Idries Shah Anthology Special Edition Hardcover
In 2018, we released five new special editions of Shah’s work, which were made available by extremely generous donations from Friends. This collection of five special editions is comprised of beautiful marbled hardcovers with ribbon bookmarks, printed in the UK. We are indebted for the support received, and to everyone who purchases the editions.
All proceeds raised from their sales goes in entirety to the Books for Afghan Children Project.
This is a special edition hardcover.
The Idries Shah Anthology is a special collection of previously published work by Idries Shah, and was edited by Saira Shah. This title includes an Introduction by Saira Shah, as well as comments and annotations throughout the text. Each chapter includes a selection from the works of Idries Shah on topics such as Sufism, Nasrudin, fables, poetry, proverbs, and teaching stories. It includes methods of the masters and themes for study and contemplation. This new compilation of excerpts from the classic texts of Idries Shah will leave you with a new perspective on his work.
From the introduction:
In his writing about Sufism, Idries Shah did some revolutionary things. Critically, and almost alone, he said that it was possible to divorce the essence of Sufi philosophy from what he insisted were secondary accretions of islamic culture and religion. Moreover, he said, in making this material available to the West, you could not only do this, you must do it. This is because, he believed, you can only absorb materials that are designed for your own time and place. Sufism as an essence may be ‘truth without form’ but, in order to penetrate into the human mind, it must be delivered in a package shaped to fit the receiving culture.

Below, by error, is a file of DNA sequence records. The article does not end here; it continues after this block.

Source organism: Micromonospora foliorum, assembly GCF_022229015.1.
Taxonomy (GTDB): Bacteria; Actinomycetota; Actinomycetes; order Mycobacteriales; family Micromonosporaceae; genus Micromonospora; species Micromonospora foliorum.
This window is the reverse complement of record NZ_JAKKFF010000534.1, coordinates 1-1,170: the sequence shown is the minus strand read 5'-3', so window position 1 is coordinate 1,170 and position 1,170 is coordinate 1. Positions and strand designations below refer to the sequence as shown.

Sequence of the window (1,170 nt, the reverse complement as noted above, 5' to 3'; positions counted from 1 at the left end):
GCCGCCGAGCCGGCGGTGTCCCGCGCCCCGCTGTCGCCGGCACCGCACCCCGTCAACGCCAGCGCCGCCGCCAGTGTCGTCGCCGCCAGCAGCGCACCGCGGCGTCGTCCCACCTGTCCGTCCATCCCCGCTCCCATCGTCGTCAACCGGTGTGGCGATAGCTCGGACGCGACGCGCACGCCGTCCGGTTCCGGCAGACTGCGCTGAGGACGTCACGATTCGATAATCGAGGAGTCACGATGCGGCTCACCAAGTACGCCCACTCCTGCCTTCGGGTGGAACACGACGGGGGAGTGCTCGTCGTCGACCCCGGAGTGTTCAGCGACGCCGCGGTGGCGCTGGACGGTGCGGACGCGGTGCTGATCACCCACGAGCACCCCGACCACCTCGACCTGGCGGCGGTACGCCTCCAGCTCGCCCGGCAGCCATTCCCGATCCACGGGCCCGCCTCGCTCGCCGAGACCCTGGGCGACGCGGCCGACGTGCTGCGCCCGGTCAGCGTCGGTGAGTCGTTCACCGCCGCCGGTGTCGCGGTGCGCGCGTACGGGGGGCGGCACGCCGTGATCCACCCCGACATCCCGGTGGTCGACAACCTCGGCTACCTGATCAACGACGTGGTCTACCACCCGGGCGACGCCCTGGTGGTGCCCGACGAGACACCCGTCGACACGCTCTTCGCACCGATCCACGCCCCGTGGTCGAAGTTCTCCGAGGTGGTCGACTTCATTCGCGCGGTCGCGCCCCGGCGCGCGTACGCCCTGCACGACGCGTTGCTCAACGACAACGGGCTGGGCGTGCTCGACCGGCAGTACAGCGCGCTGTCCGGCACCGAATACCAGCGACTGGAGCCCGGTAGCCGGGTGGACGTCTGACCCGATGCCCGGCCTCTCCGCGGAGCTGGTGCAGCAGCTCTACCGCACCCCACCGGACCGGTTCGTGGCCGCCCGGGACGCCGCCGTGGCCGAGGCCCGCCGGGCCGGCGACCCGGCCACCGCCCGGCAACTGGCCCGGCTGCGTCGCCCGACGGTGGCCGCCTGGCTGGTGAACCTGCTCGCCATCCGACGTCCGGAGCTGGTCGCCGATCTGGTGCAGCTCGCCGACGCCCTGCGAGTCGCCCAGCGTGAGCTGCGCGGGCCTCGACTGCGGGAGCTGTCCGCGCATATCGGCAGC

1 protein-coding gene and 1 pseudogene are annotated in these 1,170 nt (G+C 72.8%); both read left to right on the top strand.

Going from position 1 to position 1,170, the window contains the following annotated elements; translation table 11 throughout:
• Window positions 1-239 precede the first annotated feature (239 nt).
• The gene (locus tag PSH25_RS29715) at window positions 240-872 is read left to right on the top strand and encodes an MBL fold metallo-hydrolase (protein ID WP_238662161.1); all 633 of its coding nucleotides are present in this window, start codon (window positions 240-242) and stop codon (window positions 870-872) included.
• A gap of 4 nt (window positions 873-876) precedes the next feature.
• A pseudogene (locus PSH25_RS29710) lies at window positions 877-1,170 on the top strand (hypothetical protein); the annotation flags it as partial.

‘When something new enters a culture, there is a period where, like a new object being thrown into the chimpanzee pen at a zoo, all the chimps rush over to touch it, throw it on the floor, fight over it and so on,’ he once told me. ‘We must wait until the dust settles; only then will people be in a position to assess this material.’
My father died in 1996 and the dust is settling fast. He leaves a body of work behind and, on this work alone, he believed, he should and would be judged. This anthology is intended to provide a basic sample of his work, an essential reader, to allow people to do exactly what he would have wished them to do: to think for themselves and to make up their own minds.
— From the Editor’s Note, by Saira Shah